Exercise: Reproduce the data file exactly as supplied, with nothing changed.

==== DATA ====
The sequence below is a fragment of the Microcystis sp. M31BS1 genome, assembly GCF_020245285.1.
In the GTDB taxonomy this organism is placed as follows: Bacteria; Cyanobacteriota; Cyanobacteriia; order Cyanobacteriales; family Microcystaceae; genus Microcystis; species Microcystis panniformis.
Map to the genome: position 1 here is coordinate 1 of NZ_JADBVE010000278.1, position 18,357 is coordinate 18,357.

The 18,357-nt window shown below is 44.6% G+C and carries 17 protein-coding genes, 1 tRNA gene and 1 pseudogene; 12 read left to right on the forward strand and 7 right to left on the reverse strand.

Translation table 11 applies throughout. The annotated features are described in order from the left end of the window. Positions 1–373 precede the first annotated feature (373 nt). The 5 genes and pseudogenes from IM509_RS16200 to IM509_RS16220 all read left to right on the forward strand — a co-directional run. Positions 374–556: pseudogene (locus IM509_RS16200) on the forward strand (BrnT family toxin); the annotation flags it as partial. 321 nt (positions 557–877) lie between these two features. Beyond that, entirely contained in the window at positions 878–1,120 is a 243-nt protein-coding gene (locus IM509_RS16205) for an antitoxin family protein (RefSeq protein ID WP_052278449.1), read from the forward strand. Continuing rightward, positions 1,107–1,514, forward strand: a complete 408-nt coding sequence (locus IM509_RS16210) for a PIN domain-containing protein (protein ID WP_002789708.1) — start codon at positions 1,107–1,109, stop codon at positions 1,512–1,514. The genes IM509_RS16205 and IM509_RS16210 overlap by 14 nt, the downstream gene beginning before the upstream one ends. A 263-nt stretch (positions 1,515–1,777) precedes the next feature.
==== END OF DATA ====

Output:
The sequence below is a fragment of the Microcystis sp. M31BS1 genome, assembly GCF_020245285.1.
In the GTDB taxonomy this organism is placed as follows: Bacteria; Cyanobacteriota; Cyanobacteriia; order Cyanobacteriales; family Microcystaceae; genus Microcystis; species Microcystis panniformis.
Map to the genome: position 1 here is coordinate 1 of NZ_JADBVE010000278.1, position 18,357 is coordinate 18,357.

The 18,357-nt window shown below is 44.6% G+C and carries 17 protein-coding genes, 1 tRNA gene and 1 pseudogene; 12 read left to right on the forward strand and 7 right to left on the reverse strand.

Translation table 11 applies throughout. The annotated features are described in order from the left end of the window. Positions 1–373 precede the first annotated feature (373 nt). The 5 genes and pseudogenes from IM509_RS16200 to IM509_RS16220 all read left to right on the forward strand — a co-directional run. Positions 374–556: pseudogene (locus IM509_RS16200) on the forward strand (BrnT family toxin); the annotation flags it as partial. 321 nt (positions 557–877) lie between these two features. Beyond that, entirely contained in the window at positions 878–1,120 is a 243-nt protein-coding gene (locus IM509_RS16205) for an antitoxin family protein (RefSeq protein ID WP_052278449.1), read from the forward strand. Continuing rightward, positions 1,107–1,514, forward strand: a complete 408-nt coding sequence (locus IM509_RS16210) for a PIN domain-containing protein (protein ID WP_002789708.1) — start codon at positions 1,107–1,109, stop codon at positions 1,512–1,514. The genes IM509_RS16205 and IM509_RS16210 overlap by 14 nt, the downstream gene beginning before the upstream one ends. A 263-nt stretch (positions 1,515–1,777) precedes the next feature.